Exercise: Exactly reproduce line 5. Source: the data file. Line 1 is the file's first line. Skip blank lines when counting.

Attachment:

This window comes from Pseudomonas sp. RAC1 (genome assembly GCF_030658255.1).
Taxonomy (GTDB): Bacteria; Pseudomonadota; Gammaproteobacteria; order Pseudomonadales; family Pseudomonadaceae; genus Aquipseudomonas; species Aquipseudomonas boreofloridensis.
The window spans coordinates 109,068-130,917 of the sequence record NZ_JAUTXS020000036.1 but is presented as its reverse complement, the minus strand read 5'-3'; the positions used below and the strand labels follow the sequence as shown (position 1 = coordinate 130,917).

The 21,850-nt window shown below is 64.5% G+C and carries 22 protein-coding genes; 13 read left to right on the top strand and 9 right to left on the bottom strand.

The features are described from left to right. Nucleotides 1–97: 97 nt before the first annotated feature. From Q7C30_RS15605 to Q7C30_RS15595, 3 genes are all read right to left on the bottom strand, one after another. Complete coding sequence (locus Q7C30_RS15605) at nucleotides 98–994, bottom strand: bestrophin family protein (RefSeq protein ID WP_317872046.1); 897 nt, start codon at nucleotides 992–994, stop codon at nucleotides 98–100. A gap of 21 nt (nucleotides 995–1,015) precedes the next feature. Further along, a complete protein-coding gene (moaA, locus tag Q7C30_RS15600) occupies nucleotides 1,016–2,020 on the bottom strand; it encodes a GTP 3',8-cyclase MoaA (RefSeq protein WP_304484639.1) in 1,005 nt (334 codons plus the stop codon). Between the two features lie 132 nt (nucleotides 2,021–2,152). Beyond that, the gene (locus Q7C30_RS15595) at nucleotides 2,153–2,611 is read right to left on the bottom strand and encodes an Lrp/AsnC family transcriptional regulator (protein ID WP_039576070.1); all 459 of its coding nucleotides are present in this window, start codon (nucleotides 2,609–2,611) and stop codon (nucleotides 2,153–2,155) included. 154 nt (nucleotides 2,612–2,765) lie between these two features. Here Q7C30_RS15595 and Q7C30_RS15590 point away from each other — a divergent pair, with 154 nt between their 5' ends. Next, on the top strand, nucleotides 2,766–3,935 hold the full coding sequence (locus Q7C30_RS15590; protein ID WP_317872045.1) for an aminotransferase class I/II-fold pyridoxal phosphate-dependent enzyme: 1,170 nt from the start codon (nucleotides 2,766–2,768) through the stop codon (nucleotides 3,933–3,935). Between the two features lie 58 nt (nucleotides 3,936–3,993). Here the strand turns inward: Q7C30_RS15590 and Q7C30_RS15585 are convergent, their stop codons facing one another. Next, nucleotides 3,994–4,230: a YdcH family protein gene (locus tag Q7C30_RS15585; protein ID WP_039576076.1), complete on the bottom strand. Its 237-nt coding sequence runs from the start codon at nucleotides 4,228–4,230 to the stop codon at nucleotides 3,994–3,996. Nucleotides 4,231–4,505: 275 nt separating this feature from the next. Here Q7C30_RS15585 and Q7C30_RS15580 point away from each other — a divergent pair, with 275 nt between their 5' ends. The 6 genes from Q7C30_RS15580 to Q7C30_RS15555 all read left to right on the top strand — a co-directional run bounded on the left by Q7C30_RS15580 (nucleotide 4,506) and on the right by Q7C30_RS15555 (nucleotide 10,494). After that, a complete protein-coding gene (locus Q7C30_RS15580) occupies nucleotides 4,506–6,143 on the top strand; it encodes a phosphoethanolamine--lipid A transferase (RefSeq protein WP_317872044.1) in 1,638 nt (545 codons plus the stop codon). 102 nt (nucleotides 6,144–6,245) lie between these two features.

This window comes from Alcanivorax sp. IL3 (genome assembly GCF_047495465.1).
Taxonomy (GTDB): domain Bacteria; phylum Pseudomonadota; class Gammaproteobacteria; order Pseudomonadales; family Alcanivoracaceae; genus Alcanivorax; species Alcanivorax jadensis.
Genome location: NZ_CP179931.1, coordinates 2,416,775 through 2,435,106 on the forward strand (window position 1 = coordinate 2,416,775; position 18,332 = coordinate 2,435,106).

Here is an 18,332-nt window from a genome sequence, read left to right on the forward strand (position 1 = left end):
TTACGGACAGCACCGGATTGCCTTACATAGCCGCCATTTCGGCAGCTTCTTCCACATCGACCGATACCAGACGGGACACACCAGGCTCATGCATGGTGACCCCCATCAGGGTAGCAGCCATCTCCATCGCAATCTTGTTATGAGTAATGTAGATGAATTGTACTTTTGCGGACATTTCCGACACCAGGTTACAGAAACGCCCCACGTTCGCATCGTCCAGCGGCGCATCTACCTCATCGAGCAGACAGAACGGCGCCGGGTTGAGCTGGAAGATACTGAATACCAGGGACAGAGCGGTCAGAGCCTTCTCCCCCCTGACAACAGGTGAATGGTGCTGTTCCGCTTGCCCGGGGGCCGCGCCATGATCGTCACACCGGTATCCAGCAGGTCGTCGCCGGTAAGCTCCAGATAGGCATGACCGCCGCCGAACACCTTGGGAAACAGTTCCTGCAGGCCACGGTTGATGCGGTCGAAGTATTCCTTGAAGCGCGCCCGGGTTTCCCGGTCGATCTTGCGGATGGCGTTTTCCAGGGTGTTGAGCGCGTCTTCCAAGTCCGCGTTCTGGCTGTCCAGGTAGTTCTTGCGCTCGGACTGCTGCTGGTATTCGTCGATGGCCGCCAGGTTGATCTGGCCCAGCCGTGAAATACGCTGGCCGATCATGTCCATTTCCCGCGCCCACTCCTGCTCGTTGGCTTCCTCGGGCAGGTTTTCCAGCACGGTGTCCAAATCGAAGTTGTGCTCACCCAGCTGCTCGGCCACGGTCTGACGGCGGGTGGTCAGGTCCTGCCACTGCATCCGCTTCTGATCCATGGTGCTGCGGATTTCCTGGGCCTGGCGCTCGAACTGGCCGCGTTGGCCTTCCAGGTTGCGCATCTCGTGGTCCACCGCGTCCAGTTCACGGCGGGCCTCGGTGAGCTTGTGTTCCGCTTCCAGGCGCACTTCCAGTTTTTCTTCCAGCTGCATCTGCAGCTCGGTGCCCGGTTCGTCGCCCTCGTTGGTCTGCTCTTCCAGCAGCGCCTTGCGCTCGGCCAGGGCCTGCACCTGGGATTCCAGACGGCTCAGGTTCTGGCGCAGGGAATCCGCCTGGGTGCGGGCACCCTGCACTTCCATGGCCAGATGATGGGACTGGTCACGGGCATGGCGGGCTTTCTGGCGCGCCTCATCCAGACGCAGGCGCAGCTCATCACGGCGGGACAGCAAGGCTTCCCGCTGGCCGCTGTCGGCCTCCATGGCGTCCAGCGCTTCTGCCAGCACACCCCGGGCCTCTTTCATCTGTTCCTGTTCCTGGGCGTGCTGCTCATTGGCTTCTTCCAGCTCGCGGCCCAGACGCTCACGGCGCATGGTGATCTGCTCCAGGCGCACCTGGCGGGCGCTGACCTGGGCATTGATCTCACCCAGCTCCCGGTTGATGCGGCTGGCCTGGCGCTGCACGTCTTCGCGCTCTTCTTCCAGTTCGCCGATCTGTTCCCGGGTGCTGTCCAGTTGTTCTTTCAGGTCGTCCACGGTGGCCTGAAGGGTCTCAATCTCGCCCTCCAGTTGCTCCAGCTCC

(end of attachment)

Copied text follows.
The features are described from left to right. Nucleotides 1–97: 97 nt before the first annotated feature. From Q7C30_RS15605 to Q7C30_RS15595, 3 genes are all read right to left on the bottom strand, one after another. Complete coding sequence (locus Q7C30_RS15605) at nucleotides 98–994, bottom strand: bestrophin family protein (RefSeq protein ID WP_317872046.1); 897 nt, start codon at nucleotides 992–994, stop codon at nucleotides 98–100. A gap of 21 nt (nucleotides 995–1,015) precedes the next feature. Further along, a complete protein-coding gene (moaA, locus tag Q7C30_RS15600) occupies nucleotides 1,016–2,020 on the bottom strand; it encodes a GTP 3',8-cyclase MoaA (RefSeq protein WP_304484639.1) in 1,005 nt (334 codons plus the stop codon). Between the two features lie 132 nt (nucleotides 2,021–2,152). Beyond that, the gene (locus Q7C30_RS15595) at nucleotides 2,153–2,611 is read right to left on the bottom strand and encodes an Lrp/AsnC family transcriptional regulator (protein ID WP_039576070.1); all 459 of its coding nucleotides are present in this window, start codon (nucleotides 2,609–2,611) and stop codon (nucleotides 2,153–2,155) included. 154 nt (nucleotides 2,612–2,765) lie between these two features. Here Q7C30_RS15595 and Q7C30_RS15590 point away from each other — a divergent pair, with 154 nt between their 5' ends. Next, on the top strand, nucleotides 2,766–3,935 hold the full coding sequence (locus Q7C30_RS15590; protein ID WP_317872045.1) for an aminotransferase class I/II-fold pyridoxal phosphate-dependent enzyme: 1,170 nt from the start codon (nucleotides 2,766–2,768) through the stop codon (nucleotides 3,933–3,935). Between the two features lie 58 nt (nucleotides 3,936–3,993). Here the strand turns inward: Q7C30_RS15590 and Q7C30_RS15585 are convergent, their stop codons facing one another. Next, nucleotides 3,994–4,230: a YdcH family protein gene (locus tag Q7C30_RS15585; protein ID WP_039576076.1), complete on the bottom strand. Its 237-nt coding sequence runs from the start codon at nucleotides 4,228–4,230 to the stop codon at nucleotides 3,994–3,996. Nucleotides 4,231–4,505: 275 nt separating this feature from the next. Here Q7C30_RS15585 and Q7C30_RS15580 point away from each other — a divergent pair, with 275 nt between their 5' ends. The 6 genes from Q7C30_RS15580 to Q7C30_RS15555 all read left to right on the top strand — a co-directional run bounded on the left by Q7C30_RS15580 (nucleotide 4,506) and on the right by Q7C30_RS15555 (nucleotide 10,494). After that, a complete protein-coding gene (locus Q7C30_RS15580) occupies nucleotides 4,506–6,143 on the top strand; it encodes a phosphoethanolamine--lipid A transferase (RefSeq protein WP_317872044.1) in 1,638 nt (545 codons plus the stop codon). 102 nt (nucleotides 6,144–6,245) lie between these two features.